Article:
Sunday, April 27, 2014

Adam Smith is a deeper thinker than he is often given credit for

A very nice extraction of some of Adam Smith's views is here at the Monkey Cage.  A couple of key passages:
For instance, he described Holland as the most advanced and prosperous economy in his time. His explanation was simple but critical: Every “man of business” was forced to work because rates of profit were low (about 3 percent). With such low returns and little capital accumulation, it was “impossible” for anyone “to live upon the interest of their money.” This was the key to economic success for Smith: fundamentals forcing everyone to work. But you can’t get concentration of wealth in such a system.

And not only is the taxation of inheritance advisable (except for minors), but taxation is a tool to micromanage incentives, especially for the spendthrift rich. His priorities are clear: The “inequality of the worst kind” is when taxes “fall much heavier upon the poor than upon the rich.” Which is why the rich should be taxed “something more than in proportion.” Smith in fact praises the British tax system, which taxed twice as much per capita as France, because “no particular order is oppressed:” The rich were taxed, unlike in France. Smith had only one criterion: Taxes should encourage the productive use of capital.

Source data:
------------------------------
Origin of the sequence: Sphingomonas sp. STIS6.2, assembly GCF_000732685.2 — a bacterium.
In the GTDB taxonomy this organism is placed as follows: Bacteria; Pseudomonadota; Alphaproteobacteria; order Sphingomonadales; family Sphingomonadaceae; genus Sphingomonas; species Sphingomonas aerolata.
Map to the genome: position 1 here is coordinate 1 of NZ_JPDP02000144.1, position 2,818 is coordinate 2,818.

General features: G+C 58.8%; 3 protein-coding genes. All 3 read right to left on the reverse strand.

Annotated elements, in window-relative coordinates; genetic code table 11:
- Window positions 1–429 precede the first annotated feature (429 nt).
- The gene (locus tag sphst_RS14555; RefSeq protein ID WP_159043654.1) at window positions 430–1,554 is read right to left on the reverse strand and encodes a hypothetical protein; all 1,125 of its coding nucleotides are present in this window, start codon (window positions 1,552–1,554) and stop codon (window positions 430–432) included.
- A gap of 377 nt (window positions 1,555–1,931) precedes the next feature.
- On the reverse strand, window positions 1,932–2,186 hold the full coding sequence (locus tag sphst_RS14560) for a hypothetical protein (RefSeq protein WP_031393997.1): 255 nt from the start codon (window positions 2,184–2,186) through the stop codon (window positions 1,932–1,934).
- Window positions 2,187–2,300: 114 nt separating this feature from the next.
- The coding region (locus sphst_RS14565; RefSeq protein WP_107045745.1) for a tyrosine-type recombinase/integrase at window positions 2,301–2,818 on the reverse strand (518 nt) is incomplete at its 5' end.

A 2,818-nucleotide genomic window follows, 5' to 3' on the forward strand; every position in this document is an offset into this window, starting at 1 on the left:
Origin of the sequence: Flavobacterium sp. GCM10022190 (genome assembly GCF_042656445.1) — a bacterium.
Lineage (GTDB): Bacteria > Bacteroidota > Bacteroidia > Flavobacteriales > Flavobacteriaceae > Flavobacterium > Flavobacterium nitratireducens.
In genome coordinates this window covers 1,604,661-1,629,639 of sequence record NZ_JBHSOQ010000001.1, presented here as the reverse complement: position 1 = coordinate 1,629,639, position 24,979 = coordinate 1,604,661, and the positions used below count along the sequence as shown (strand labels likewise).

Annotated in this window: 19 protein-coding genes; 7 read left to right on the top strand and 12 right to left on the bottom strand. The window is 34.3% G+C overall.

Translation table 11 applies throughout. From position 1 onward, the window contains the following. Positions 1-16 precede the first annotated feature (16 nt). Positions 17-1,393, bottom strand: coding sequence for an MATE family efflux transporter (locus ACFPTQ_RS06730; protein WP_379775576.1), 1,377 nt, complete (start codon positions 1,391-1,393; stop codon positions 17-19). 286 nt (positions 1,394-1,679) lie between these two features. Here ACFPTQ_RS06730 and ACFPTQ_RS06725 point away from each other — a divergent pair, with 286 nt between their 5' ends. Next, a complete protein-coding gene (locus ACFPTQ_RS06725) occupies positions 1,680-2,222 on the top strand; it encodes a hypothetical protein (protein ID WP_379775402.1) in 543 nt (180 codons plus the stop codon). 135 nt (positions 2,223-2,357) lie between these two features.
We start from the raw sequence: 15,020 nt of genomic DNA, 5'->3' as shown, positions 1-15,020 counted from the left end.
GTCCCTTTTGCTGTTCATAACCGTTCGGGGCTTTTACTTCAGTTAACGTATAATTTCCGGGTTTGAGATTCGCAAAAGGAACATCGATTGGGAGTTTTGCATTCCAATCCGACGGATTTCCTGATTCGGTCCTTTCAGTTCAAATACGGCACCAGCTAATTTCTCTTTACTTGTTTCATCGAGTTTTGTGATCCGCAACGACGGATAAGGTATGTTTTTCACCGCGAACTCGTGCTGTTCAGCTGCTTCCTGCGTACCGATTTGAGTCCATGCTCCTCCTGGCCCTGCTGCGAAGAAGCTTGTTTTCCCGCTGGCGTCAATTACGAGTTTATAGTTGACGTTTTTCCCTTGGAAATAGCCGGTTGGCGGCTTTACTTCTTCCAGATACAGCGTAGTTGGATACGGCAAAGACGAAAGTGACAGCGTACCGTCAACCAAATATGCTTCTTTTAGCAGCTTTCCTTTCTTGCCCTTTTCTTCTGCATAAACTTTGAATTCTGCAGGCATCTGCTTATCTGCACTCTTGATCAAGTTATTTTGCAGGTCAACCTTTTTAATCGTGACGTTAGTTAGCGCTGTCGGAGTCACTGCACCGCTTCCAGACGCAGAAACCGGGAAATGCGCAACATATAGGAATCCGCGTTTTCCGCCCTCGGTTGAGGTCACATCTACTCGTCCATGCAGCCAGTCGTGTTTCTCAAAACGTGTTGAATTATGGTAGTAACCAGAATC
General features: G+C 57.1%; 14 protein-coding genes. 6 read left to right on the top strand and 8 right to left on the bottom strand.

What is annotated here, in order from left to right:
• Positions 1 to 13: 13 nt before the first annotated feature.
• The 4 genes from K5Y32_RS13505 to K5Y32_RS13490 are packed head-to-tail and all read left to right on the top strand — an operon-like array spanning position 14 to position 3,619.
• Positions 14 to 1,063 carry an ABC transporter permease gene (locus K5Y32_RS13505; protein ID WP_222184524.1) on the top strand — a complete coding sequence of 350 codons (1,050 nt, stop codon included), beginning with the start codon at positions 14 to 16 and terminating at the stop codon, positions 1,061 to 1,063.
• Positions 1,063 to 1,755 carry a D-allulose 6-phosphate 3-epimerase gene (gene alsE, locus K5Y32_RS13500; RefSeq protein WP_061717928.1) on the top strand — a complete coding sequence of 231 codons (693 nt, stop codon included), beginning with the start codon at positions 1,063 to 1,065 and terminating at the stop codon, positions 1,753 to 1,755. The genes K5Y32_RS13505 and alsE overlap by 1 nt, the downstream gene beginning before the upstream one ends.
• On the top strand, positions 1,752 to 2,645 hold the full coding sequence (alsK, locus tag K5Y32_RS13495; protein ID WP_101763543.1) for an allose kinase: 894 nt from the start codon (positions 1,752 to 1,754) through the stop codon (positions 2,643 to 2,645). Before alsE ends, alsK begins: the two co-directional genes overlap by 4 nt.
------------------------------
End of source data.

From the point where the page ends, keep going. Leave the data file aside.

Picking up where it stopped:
In other words, the goal of Adam Smith's view of economics is to make it hard to acquire wealth so that everyone is forced to work (to be productive).  It is a sensible view coming on the heels of centuries of upper-classes defined by their inheriting of great wealth, and the consequent stagnation of European innovation. 

Worth reflecting on . . .

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